In this entry, I’ll cover some design and the construction process for the top. This blog series is not in chronological order but for the ease of reading, I’ll cover all of the top in a single entry as opposed to covering it in a few separate entries.
As I wrote in my first entry, I decided to make the top more stable without making the top too thick. I call this “the spine”. The center section of my top is made from 8/4 maple and I decided to put a half-cove on each side to create this spine. They say a picture is worth a thousand words so hopefully, these two pictures will save me some time:
Creating a cove on the table saw is both time consuming and messy. I was a walking dust ball after the fact.
Once the spine was created, I had to sand a lot with my pneumatic sander. I managed to removed most of the mill marks but I accidentally had a few marks too deep to sand away. I guess that was a good learning experience that the sliding table is not fool proof and can still move a little when it’s locked. I may use my own fence if I ever do another cove on the table saw.
After some sanding, I made a center dado on to fit the tenons on the legs. I then cut a piece of walnut to fill most of the dado but leaving the end open for the tenon. I could have cut a smaller dado with a router and a straight bit but I thought the walnut would add a nice touch and it was also a much faster method.
When I did the glue up for the base, I put the center section on the tenons to ensure that everything would fit after.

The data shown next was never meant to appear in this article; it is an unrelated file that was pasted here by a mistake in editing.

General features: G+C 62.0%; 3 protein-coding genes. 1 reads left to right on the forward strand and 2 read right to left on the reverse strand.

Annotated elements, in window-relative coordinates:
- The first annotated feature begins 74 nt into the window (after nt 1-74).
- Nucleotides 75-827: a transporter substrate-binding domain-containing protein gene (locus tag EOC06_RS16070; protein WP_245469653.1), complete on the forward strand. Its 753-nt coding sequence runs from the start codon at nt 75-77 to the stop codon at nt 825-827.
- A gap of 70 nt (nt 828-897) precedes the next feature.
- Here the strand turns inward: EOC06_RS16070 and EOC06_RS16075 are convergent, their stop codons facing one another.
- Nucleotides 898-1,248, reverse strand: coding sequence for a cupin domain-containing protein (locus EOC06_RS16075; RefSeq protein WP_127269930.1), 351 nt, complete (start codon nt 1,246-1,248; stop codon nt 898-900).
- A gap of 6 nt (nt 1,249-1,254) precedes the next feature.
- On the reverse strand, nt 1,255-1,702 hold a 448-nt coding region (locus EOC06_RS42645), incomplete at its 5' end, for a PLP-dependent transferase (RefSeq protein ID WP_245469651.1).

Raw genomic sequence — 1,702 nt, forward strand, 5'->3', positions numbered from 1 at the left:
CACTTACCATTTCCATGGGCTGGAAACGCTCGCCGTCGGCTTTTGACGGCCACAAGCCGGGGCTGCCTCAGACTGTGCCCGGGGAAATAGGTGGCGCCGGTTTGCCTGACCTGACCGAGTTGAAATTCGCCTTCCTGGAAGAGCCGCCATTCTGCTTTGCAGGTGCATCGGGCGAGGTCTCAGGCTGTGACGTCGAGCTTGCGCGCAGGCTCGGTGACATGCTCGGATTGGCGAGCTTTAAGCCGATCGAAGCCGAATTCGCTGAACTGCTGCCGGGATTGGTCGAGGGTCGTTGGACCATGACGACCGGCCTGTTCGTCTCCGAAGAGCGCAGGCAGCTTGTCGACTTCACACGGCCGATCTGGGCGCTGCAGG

The glue-up. I used dominos to help for alignment (not shown):
The shape of the top was something I had a hard time figuring out. I had five ideas:
1) An oval. A classic form that is in my opinion a little bit boring for this.
2) A rectangle with convex sides.
3) A rectangle with concave sides.
4) A rectangle with rounded corners. I never wanted to use it but it was an option if I was running out of time.
5) An S shaped table top. That idea was given to me by my dad. I thought it had some merit.
I ended up decided to make convex ends and concave sides. The concave sides are reminiscent of the concave sides on the stretcher at the bottom. The convex ends looked cool to my eyes and also helped me hide some imperfections in the wood. I used my lee valley drawing bow again to get a pleasing shape. I used the band saw for the cuts.
Finally, I cleaned the sides with whatever seemed to work. I used the oscillating spindle sander, my spokeshave, sandpaper, etc. The last step was to make a round-over on both sides. I only created a partial round-over since the thickness was not enough for the radius of the router bit I used. I’ll end up blending everything after so I’m not worried for now.
On my last post, I’ll cover how I blend the top with the legs and the finishing of the entire piece. I hope you enjoy reading about this build.